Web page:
2. Hi everyone, Here's my quickest built I ever did a few years back, took me 5 weeks, almost OOB except for the True detail pit. A very affordable hasslefree kit , hope you like. Dan. More to come... Dan.
  3. Hi there I finished this some 4 weeks ago and have not had the opportunity to photograph it. Now I can ruin a decent model in one click and as you can tell it's not my thing!. I bought this at Telford SMW 2017 and it was one of those I had to have it as I normally buy 2nd hand kits. It goes together quite well and I'm pleased although it's tiny in scale and I had doubts at the beginning but I have vowed to leave 1/48 to the experts, I simply find it too small to make it an enjoyable build. Anyway some crappy photos to humour you with. Ignore the base as it's 1/32 and the only one I've got. IMG_0612 by Stephen Priestley-Dean, on Flickr IMG_0611 by Stephen Priestley-Dean, on Flickr IMG_0610 by Stephen Priestley-Dean, on Flickr IMG_0609 by Stephen Priestley-Dean, on Flickr IMG_0608 by Stephen Priestley-Dean, on Flickr Thanks for looking Steve.
  4. This year I aim to be building mainly RAF subjects and/or Great War subjects*, and here's one that's both, as my subject was from post-April 1918. As it happens, I had a clear workbench on the 30th December last year, and nothing on the Shelf of Doom, which is a first for me in a long time. So what to start my centenary-inspired RAF-fest with? I decided on the RE.8, so without further ado, I seriously devalued the kit in my stash by cutting the fuselage and wing parts from the sprues. There is not much progress so far. I've identified the wooden parts, and painted them, now I'm waiting for the oil "wood-grain" to dry. The lighter wood is Tamiya XF-59 with Burnt Sienna "grain", and the darker wood - prop and instrument board - XF59 and Burnt Umber. Any better suggestions, and indeed any comments in general, welcomed. Please be gentle though - my photography can probably be best described as "decent gear, but not much idea". As for my subject, I'll be doing C2731 of 5(AC) Sqn RAF, which is option 2 from Pheon's sheet RE.8 sheet. *Unless I get side-tracked by something ... Thanks for looking.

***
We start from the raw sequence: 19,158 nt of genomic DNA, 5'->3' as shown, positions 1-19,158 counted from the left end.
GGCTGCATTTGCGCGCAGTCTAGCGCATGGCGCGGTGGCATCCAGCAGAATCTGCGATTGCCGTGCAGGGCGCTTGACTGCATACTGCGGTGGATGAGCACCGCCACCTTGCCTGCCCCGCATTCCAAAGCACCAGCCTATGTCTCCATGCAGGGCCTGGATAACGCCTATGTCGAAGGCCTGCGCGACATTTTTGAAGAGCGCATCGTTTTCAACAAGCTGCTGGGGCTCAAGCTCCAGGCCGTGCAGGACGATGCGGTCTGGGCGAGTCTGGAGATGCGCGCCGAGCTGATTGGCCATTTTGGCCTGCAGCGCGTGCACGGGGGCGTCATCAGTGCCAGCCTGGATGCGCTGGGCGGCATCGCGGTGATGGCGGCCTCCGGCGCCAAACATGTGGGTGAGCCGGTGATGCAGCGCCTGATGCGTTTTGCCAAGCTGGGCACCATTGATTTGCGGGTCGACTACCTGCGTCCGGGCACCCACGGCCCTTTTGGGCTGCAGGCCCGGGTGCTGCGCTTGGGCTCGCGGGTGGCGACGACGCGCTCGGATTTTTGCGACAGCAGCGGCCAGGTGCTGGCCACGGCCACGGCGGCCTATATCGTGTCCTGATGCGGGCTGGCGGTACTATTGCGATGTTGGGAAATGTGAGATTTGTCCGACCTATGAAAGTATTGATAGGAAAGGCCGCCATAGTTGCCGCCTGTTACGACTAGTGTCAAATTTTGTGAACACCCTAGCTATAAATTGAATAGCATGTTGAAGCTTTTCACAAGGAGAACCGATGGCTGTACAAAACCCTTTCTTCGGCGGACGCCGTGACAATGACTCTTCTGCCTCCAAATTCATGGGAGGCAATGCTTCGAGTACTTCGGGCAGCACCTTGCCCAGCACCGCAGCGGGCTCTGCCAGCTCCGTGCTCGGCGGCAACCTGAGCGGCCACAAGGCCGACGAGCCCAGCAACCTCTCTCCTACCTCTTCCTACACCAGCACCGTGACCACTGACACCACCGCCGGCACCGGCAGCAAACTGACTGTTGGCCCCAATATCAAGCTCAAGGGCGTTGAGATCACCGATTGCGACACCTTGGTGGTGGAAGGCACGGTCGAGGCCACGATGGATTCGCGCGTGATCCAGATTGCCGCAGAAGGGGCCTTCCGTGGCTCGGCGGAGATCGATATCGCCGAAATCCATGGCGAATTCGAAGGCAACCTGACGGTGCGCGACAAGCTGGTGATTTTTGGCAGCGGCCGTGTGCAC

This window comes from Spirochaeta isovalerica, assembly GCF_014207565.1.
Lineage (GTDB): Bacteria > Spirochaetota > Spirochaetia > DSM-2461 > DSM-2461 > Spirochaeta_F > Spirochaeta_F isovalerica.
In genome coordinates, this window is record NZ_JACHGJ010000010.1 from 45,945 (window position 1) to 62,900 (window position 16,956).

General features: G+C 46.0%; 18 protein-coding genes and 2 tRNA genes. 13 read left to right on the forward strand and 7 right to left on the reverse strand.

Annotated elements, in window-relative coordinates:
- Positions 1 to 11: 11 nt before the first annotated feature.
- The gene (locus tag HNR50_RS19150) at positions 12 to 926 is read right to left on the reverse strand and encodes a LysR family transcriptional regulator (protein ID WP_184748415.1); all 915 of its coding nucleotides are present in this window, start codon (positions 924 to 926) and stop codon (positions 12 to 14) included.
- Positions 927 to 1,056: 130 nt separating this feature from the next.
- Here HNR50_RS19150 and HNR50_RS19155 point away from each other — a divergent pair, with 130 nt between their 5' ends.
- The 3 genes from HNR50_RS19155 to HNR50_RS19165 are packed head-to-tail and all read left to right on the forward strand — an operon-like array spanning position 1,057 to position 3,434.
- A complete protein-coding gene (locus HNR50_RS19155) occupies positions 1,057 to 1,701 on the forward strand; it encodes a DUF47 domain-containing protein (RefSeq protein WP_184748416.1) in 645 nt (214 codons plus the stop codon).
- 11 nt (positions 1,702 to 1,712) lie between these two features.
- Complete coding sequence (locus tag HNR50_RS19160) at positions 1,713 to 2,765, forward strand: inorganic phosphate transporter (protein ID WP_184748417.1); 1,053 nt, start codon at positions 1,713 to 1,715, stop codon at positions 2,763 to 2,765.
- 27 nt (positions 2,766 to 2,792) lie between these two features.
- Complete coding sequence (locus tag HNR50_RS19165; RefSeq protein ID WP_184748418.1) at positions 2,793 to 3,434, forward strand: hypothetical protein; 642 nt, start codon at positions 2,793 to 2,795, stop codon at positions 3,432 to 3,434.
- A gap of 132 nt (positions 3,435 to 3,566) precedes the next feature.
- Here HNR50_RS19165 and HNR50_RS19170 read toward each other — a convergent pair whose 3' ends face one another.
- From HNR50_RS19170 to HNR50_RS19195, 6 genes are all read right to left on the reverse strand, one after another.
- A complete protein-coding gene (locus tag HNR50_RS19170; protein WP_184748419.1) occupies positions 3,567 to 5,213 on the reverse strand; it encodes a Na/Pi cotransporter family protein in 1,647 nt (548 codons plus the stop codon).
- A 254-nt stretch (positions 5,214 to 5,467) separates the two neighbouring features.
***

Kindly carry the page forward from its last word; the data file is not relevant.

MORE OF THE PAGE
5. Here it is, my first WIP thread on this site. I've been back in the hobby for a little over a year after a couple of decades layoff, and have been working in 1/48 exclusively and posting on FSM mostly. This will be my first 1/32 build, and I will be taking it slow since it's such a huge kit. I will be eventually painting and marking her up as one of the Amiens raiders from 464 Squadron. First picture is just the kit in box in my newly reorganized workspace. Also pictured is my brand new homemade spray booth. I think I'm going to start tonight and will post some pics once I begin. I have no hope to produce something of the same quality as some of the amazing threads I read on here, but I hope to have fun and learn a lot. I welcome any and all comments and criticisms - it's the only way to get better! Thanks for having such an inspiring and welcoming forum.
  6. TimHepplestone

    Phantom F4j conversion to UK version

    Happy new year all. I’ve just acquired the Tamiya 1/32 Phantom F4j and am thinking of converting this to the UK version. I know that shortly after the Falklands war the UK bought 15 retired “off the shelf†F4j’ s from the USAF. Any Phantom experts out there with advise on how much work would be involved to fo the conversation. Also any help sourcing RAF markings would be appreciated.
  7. CANicoll

    RAF Roundel Colour help!

    Folks - did a search on the site here but didn't find the answer. A web search also turned up an amazing number of mixes and comments about what are the 'right' and 'wrong' colours... SOOO - my friends, what are the 'proper' colors for WWII Roundels for a Spitfire (I am assuming the colours were standardized, but just in case...) Mk IXc? I'm building 2 1/72 Spits and have decals, but am trying to practice using masks hence my question. I see lots of comments about decals having the wrong colours so rather than just trying to mix a match for the decals I thought I'd ping this knowledgeable community. Oh and also for the fin flashes. Assuming the same blue and red but better safe than sorry. Can't wait to see where this discussion goes! Chris